Scientists develop a new tool to measure worldwide groundwater sustainabilityMonday, August 13, 2012
In a recent study published in Nature, Junior Fellow Tom Gleeson (McGill) and colleagues found that humans are overexploiting groundwater in many large aquifers critical to agriculture.
By combining data on groundwater use with current hydrology models, the team created a new way to measure global water use relative to water supply, which they call the ‘groundwater footprint’. The team found that certain countries, including the United States, China, Pakistan, Iran, India, Mexico and Saudi Arabia, greatly overused the groundwater available to them. This overexploitation by a few nations managed to drive up the global net value of the groundwater footprint.
“The groundwater footprint shows us which aquifers are being overused, and which are being used sustainably. Sustaining our groundwater resources is critical since it is used by 2 billion people daily,” says Dr. Gleeson.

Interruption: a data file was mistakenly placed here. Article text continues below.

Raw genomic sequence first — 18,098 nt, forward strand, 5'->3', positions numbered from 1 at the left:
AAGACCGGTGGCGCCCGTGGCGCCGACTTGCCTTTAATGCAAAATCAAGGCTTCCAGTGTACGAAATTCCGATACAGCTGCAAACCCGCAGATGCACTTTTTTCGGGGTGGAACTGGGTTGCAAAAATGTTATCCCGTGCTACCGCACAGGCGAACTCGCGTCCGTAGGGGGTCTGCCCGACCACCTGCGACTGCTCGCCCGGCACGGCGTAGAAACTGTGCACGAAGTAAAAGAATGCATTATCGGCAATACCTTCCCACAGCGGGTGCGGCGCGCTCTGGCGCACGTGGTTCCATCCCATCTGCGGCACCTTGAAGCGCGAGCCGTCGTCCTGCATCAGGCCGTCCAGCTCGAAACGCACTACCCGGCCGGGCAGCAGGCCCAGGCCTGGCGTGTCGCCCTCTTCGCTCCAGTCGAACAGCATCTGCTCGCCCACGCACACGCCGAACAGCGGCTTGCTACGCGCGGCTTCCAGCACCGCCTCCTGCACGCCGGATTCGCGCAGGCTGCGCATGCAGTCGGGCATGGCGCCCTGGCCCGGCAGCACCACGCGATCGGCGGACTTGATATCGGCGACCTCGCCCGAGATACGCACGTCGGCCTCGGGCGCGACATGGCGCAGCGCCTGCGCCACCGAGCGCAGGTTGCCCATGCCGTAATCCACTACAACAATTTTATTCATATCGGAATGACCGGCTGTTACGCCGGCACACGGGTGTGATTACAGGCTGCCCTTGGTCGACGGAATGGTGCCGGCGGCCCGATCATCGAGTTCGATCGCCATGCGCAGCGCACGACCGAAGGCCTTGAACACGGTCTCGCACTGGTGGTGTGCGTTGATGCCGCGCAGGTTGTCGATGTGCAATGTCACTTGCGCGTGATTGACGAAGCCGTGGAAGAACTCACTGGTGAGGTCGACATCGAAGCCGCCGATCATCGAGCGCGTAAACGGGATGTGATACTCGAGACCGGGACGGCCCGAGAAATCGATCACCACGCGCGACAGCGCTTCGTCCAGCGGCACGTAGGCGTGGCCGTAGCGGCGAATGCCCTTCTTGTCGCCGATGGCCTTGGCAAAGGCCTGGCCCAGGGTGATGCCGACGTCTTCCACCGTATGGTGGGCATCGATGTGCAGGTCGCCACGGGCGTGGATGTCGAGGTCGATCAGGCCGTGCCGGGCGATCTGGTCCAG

With this new measurement tool in hand, Dr. Gleeson hopes to link groundwater footprint calculations with data derived from satellites in order to help guide policy.
“Our everyday food decisions are very important since certain foods, like meat, are very water intensive. Knowing how sustainable groundwater is in a certain area will help us to determine how to use it wisely.”
Dr. Gleeson’s large-scale approach to earth systems was inspired by CIFAR’s Earth System Evolution program.